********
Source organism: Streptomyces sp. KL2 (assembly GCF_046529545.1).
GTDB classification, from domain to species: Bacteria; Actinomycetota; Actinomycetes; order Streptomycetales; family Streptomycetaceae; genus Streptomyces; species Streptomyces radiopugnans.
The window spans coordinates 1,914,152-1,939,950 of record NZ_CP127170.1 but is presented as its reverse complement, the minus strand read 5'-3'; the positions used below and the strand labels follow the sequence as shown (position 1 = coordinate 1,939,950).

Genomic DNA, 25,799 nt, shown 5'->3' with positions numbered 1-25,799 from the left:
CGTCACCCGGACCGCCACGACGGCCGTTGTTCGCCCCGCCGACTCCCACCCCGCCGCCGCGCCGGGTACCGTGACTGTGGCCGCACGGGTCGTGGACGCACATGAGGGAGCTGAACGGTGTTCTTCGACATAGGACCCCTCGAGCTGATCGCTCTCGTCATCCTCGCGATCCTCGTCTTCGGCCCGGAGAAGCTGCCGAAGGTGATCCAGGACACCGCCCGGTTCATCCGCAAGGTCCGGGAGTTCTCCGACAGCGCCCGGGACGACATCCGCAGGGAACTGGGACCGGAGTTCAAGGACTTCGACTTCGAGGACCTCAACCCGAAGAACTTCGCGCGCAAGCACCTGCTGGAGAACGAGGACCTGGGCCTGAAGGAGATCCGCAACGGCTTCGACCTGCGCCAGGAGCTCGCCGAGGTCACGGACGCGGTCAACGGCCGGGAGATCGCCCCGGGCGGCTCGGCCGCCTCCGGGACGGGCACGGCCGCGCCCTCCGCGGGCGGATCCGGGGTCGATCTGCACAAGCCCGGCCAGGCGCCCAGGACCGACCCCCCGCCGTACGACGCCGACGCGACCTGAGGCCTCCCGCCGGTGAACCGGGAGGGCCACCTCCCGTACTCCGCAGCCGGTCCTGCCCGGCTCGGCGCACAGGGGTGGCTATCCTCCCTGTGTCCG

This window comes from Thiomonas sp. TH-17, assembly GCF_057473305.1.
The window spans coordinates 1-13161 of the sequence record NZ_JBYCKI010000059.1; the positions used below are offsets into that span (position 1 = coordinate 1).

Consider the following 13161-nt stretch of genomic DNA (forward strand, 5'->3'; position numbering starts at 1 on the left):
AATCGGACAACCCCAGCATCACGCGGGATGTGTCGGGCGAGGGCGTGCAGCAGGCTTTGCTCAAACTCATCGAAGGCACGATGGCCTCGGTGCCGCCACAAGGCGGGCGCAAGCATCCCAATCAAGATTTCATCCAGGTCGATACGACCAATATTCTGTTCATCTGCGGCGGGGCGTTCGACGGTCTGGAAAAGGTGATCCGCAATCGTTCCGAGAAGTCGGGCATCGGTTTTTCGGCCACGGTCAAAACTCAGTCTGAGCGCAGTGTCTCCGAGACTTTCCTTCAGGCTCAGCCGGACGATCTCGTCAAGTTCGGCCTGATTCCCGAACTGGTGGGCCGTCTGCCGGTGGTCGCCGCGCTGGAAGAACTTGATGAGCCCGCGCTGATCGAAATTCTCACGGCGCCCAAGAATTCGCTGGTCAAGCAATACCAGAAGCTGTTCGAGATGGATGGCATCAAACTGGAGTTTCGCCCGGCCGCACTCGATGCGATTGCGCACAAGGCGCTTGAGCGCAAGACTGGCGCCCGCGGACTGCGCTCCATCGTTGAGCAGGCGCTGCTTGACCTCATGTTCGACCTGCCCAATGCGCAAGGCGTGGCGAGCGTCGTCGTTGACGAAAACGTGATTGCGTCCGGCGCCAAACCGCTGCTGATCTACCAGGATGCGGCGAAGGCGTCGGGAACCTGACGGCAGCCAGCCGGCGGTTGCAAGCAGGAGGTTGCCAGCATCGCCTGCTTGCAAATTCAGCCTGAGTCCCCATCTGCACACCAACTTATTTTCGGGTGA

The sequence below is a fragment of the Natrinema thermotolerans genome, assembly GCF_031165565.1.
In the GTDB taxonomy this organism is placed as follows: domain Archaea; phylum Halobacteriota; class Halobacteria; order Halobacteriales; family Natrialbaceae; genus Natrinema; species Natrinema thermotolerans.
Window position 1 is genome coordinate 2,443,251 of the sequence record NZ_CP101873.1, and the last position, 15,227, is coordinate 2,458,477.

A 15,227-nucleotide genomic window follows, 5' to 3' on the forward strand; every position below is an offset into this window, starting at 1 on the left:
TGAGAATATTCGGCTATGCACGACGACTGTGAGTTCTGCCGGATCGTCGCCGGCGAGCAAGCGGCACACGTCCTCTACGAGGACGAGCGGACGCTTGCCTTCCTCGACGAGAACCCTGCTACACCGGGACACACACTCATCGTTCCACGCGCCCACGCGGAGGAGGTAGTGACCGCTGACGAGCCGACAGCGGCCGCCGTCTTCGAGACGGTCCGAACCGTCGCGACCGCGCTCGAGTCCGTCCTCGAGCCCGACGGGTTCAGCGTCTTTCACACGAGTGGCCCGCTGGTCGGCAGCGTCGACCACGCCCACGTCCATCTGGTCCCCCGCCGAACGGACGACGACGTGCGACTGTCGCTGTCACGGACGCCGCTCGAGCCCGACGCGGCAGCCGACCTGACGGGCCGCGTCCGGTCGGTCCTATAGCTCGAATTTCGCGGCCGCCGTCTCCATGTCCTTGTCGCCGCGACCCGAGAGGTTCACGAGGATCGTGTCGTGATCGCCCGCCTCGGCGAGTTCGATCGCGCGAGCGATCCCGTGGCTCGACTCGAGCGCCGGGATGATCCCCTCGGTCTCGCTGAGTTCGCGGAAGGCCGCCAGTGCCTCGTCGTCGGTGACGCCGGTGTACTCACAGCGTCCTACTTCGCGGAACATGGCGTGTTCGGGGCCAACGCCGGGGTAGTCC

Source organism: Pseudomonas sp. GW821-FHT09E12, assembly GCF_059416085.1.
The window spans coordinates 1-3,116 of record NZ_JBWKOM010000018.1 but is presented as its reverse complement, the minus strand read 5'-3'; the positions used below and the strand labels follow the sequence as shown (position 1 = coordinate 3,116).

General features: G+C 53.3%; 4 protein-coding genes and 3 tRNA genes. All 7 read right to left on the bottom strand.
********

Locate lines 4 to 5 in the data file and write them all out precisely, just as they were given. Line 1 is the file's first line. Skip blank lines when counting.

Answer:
Genomic DNA, 25,799 nt, shown 5'->3' with positions numbered 1-25,799 from the left:
CGTCACCCGGACCGCCACGACGGCCGTTGTTCGCCCCGCCGACTCCCACCCCGCCGCCGCGCCGGGTACCGTGACTGTGGCCGCACGGGTCGTGGACGCACATGAGGGAGCTGAACGGTGTTCTTCGACATAGGACCCCTCGAGCTGATCGCTCTCGTCATCCTCGCGATCCTCGTCTTCGGCCCGGAGAAGCTGCCGAAGGTGATCCAGGACACCGCCCGGTTCATCCGCAAGGTCCGGGAGTTCTCCGACAGCGCCCGGGACGACATCCGCAGGGAACTGGGACCGGAGTTCAAGGACTTCGACTTCGAGGACCTCAACCCGAAGAACTTCGCGCGCAAGCACCTGCTGGAGAACGAGGACCTGGGCCTGAAGGAGATCCGCAACGGCTTCGACCTGCGCCAGGAGCTCGCCGAGGTCACGGACGCGGTCAACGGCCGGGAGATCGCCCCGGGCGGCTCGGCCGCCTCCGGGACGGGCACGGCCGCGCCCTCCGCGGGCGGATCCGGGGTCGATCTGCACAAGCCCGGCCAGGCGCCCAGGACCGACCCCCCGCCGTACGACGCCGACGCGACCTGAGGCCTCCCGCCGGTGAACCGGGAGGGCCACCTCCCGTACTCCGCAGCCGGTCCTGCCCGGCTCGGCGCACAGGGGTGGCTATCCTCCCTGTGTCCG